ceramic fans explain the craze

Most of the time, Melissa Wood drinks from her Rae Dunn “Military Mom” ceramic mug. He’s on heavy rotation at Wood’s Mount Hope, Orange County, with “Not Today Satan” and “Hot Mess Express.”

“It’s me every day,” she laughs. She connects with the phrases on these mugs, especially “Military Mom” ​​- her son is in the Coast Guard. This one was a gift from a woman on a regional Facebook page dedicated to buying, selling and trading Rae Dunn pottery.

Collecting Rae Dunn ceramics is a locally and nationally competitive hobby. Inexpensive ceramics are mostly cream-colored with assertive or cheeky expressions, often in a twiggy typeface, like “Wifey”, “Get it Girl” or “#Mom Life”. There are also colorful and more delicate holiday-themed items.

Collectors go gaga for the plates, mugs, canisters, and even birdhouses with the tall, thin letters. These are sold primarily at HomeGoods, TJMaxx, and Marshalls. People have been known to swarm stores from Kingston to Middletown to Poughkeepsie, hoarding items to resell or trade on online buy, sell and trade (BST) message boards, such as the one Wood is a member: Rae Dunn Hudson Valley BST, no bullshit *t.

Rachel Eagle, administrator of this private Facebook group, estimates that they have admitted more than 100 new members in the past year; their current strength is just over 500 “Dunnies”.

When Dunn’s demand drives prices up

@alyssagiulianaa

wife rae dunn is crazy #raedunn #homegoods #tjx

♬ original sound – Argon Games

Eagle was first introduced to Dunn in 2014 by her sister-in-law, before Rae Dunn, the California-based ceramist (yes, she’s a real person, with a big Instagram account to boot) “blew big” . At the time, a cup was around $2.99 ​​and a canister $8.99.

“I thought that was stupid!” I really wasn’t into it,” Eagle recalled.

In 2017, Eagle changed her mind and became a Dunnie, drawn to a set of three Christmas boxes in signature cream but with seasonal red lettering: ‘Merry’, ‘Cheer’ and ‘Joy’. They were so hard to find in local stores that she eventually bought them from Mercari.com, a site she calls “an online yard sale.”

Rae Dunn does gangbusters on Mercari – always selling above retail value. “It was probably around $60 for all three. Because at the time, it was not terrible, ”she says. In stores they can cost as much, but on Mercari there are Christmas canisters priced at $280 (compared to $415).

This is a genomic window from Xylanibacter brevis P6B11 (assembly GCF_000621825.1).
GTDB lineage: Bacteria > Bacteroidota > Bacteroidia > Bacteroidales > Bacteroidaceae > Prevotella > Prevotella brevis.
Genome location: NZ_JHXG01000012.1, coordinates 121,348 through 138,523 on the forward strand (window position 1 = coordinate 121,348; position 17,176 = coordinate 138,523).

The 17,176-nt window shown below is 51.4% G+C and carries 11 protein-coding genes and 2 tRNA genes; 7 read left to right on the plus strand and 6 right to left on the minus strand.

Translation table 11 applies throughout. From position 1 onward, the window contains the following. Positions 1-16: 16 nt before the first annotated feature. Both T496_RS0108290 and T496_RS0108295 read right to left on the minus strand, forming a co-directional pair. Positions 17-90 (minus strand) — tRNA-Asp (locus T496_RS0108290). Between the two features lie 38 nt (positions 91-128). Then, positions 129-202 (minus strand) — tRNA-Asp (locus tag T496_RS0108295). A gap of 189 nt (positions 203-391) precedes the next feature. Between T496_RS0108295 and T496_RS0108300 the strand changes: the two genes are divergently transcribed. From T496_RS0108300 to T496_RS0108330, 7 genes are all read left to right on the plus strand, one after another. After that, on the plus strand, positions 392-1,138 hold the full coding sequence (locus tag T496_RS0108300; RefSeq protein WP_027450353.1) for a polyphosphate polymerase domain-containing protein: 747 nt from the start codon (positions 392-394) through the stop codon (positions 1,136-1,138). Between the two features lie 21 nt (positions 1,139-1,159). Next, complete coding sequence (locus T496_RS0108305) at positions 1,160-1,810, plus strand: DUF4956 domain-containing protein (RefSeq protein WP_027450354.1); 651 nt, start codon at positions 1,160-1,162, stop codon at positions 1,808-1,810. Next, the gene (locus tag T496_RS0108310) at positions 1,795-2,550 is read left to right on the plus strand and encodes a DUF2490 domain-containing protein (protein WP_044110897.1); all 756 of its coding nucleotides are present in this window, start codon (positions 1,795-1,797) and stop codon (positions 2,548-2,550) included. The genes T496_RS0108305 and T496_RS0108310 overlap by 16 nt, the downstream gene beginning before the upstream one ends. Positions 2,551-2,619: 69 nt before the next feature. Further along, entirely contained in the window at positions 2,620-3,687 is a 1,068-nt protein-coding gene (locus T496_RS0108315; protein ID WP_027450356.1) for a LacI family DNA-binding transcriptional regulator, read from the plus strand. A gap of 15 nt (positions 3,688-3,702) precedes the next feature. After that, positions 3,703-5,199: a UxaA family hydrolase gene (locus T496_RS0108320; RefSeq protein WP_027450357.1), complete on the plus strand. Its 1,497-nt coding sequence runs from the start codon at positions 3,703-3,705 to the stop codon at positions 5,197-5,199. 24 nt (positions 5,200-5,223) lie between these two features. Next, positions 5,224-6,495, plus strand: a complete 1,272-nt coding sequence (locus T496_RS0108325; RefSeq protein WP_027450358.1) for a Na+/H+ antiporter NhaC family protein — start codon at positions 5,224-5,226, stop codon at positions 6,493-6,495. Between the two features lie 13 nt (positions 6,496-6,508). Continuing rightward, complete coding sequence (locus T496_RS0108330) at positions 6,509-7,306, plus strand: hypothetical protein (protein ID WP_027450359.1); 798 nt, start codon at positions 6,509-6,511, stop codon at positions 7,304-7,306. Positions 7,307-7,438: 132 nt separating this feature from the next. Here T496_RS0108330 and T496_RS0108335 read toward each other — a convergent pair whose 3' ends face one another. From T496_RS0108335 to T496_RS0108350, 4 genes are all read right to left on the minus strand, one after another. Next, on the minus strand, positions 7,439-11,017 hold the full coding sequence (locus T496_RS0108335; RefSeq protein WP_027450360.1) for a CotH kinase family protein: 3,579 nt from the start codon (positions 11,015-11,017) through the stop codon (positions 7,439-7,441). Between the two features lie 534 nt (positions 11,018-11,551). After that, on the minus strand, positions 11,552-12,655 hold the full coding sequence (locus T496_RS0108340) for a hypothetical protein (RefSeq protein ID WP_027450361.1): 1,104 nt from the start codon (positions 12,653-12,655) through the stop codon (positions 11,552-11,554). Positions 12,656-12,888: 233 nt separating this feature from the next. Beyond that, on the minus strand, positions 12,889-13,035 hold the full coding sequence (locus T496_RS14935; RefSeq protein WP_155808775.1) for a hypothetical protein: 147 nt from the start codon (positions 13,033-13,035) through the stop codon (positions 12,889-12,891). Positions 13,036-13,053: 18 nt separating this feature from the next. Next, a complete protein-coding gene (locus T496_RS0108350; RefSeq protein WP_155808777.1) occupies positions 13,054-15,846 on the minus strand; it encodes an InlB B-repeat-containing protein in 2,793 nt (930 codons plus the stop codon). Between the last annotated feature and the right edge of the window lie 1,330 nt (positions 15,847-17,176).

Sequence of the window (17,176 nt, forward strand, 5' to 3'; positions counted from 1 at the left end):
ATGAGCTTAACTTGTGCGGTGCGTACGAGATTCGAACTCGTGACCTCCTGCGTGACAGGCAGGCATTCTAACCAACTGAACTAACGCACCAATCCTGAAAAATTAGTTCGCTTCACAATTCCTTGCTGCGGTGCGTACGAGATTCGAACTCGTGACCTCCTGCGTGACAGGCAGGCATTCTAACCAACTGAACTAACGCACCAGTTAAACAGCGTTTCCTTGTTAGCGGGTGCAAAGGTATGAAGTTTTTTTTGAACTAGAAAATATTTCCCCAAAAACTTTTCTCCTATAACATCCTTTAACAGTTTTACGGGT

Wood says she has a fairly modest collection, which she defines as “more than 100 but less than 200 pieces.”

lemon balm wood

While some Dunnies try to make money selling, others are in the game as a fun hobby, not a business. Eagle doesn’t sell above retail, and neither does Wood: “I don’t upsell. I collect for myself and my friends if I find anything. I don’t buy everything. It’s not me,” Wood says.

If Eagle trades, it tries to make fair trades based on market value. With recent Dunnies, that can be tricky. “They think everything is worth above market value. It’s so frustrating,” says Eagle. Yet market value is not always obvious; the value of items goes up and down frequently – and for no apparent reason.

Halloween coins always cost a lot. “On Mercari I saw a retired piece – a ‘Spooky’ cartridge, last time it came out was 2019 I believe – people are trying to sell it for over $240 and it’s It’s a $10 coin,” says Eagle.

The only item Wood ever purchased on Mercari was a “haunted” birdhouse. “I paid, like, $50? I know they’re $20, but people were selling $80 or more. I got a good deal,” she recalled.

Currently, Wood is in the measuring cup market. She checks the Middletown HomeGoods store a few times a week when shopping, sometimes more during the holidays.

“When I first started collecting, I saw them all the time. I would pass them by. Now she can’t find them new. At retail, they’re only $16.99, but she saw of people reselling them online for $250.

Dunn’s “treasure hunt” drama

Stores like TJ Maxx do not notify customers in advance of the arrival of deliveries of Rae Dunn ceramics.  Instead, Dunnies tries to follow items on message boards – if an item is spotted on the west coast, they assume it's on its way east soon.